• StartUp Scene: Women entrepreneurs of Awadh meet up in Lucknow

    For women entrepreneurs of Lucknow the challenges didn’t come in terms of funding or ideas. Changing mindsets and breaking away from traditions was the key held-up for women to unleash their potential. In what was a rare women entrepreneurs meet up in Lucknow, female founders shared candidly that the city’s ‘log kya kahengey’ attitude was the reason most women hadn’t put their dreams to work.

    StartUp Scene: Women entrepreneurs of Awadh meet up in Lucknow

    The SheThePeople meet up was unique because it was the first time that these women got to converge together and discuss the gendered challenges and the way one could cope with them. From boot-strappers to newly funded and those with longstanding legacies, the hi-noon session highlighted a real assortment of business-views. The conclusion – that the really well off and upcoming entrepreneur had similar stories of struggle. “I literally started my business with 4000 rupees. Chikan work was dying here. I wanted to bring a new sense of design to this brilliant traditional art,” shares Vani Anand, designer in Lucknow.

    Women Entrepreneurs in India

    The event saw the presence of eminent businesswomen who have made it big in the business world in the state. Popular names included Puja Nemani, founder of the most successful chain of cafeterias in Lucknow, Cappuccino Blast and Jyotsna Kaur Habibullah, founder-chairperson of the FICCI FLO chapter of Lucknow and Kanpur. Sharing her experience as an entrepreneur was also our very own founder Shaili Chopra. “I believe cities like Lucknow are truly poised to grow its entrepreneurship and startup culture.”

    From the in depth conversation that lasted for about 3 hours, women opened up about their challenges and  to one another, sharing the problems that they face as women in an upcoming tier II city like Lucknow. The big headline was that there is a massive hunger to learn, grow and build their business. There are a few major structural issues that act as challenges to the growth of women.

    One and the more difficult one to solve is social attitudes. Every woman in the room, when she decided that she wanted to start something of her own, was told by friends and family log kya kahengey? (what will people say?). The city is traditional and conservative as the nawabs who ruled Lucknow centuries ago believed in putting the onus of family prestige on the women. To them a working woman would reflect that the family needed money, put them in positions where they needed to interact with men and in some extreme conditions even imply that such ladies were deviant.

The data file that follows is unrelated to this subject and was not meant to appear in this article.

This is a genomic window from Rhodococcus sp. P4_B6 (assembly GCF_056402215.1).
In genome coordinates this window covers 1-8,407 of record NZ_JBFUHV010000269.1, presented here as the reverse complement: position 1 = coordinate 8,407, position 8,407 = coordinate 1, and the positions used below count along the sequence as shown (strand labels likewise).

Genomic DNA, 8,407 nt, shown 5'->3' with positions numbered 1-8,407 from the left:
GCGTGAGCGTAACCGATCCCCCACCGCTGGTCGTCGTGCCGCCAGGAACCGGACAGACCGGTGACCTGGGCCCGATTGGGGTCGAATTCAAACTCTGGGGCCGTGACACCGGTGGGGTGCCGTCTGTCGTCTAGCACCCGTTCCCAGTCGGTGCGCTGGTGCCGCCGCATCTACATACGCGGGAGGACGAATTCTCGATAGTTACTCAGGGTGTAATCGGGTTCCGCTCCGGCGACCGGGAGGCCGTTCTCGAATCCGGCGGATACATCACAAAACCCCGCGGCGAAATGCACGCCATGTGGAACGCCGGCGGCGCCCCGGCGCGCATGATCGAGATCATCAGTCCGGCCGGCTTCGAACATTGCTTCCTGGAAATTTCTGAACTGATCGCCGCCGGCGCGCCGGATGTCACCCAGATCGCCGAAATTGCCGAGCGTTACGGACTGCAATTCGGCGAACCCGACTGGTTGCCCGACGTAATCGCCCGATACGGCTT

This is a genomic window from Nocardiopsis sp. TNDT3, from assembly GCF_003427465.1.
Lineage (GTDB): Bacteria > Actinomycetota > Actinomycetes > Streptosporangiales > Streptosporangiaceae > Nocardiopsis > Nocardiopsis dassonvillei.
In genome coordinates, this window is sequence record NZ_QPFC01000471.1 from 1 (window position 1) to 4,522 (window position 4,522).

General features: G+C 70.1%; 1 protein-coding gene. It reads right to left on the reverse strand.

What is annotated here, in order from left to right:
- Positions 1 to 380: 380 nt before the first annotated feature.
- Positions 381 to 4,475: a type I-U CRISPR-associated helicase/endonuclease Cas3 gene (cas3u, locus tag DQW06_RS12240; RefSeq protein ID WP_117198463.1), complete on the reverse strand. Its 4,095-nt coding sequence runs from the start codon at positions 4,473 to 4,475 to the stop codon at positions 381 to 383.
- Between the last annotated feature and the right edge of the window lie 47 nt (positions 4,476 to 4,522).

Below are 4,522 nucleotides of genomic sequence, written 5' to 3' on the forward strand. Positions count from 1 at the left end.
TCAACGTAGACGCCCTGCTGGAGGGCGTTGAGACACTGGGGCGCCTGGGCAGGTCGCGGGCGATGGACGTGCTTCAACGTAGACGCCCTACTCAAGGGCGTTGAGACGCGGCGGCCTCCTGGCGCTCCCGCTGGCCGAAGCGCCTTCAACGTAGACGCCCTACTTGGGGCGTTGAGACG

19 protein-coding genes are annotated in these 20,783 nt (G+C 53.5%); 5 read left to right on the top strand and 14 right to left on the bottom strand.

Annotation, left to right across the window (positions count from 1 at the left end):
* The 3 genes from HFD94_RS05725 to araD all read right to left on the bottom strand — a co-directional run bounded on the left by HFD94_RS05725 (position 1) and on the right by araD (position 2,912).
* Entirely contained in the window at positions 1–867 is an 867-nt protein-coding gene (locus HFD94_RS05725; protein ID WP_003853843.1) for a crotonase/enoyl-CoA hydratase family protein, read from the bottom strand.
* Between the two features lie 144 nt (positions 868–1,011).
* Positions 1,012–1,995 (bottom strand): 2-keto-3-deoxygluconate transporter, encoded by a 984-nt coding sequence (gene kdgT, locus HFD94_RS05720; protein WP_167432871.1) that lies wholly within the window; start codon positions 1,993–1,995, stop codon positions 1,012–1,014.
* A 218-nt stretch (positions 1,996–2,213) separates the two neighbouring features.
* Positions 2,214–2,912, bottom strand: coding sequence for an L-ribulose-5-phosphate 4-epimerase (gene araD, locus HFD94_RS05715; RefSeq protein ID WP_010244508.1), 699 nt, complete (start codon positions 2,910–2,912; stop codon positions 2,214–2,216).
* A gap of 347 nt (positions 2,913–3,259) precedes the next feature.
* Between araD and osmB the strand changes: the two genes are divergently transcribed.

The good news is things have changed for the better. The stories of women who resisted the purdah systems of the nawab legacy were tremendous. “I was sure that I had to do something with my life. I didn’t want to work with my husband, after all who wants to have arguments on business front at the workplace with their spouse?” Hats off to the women who have come into their own and stayed determined to turn their passions into reality.

    The second major structural problem is that young moms have little domestic support. Most of them were in a hurry as they had a cranky kid (or two) waiting for them at home. Even if they do have support, they see it as a natural responsibility to cater to their kids more than anyone else in the family. One of the entrepreneurs said, “Even if we had 48 hours a day, it wouldn’t be enough, with the amount of work we have.”

    Apart from this, another serious issue was the lack of digital smartness amongst women. They are family with the features of social media and their importance but would find a masterclass in using it for business. This is a challenge that could be solved in the near future, with appropriate mentorship and educative workshops, the kind SheThePeople organised in Jaipur. All women present in the room were encouraged at the possibility of such an opportunity as it would bring them on a level playing field with entrepreneurs across the globe, irrespective of their gender or demographics.


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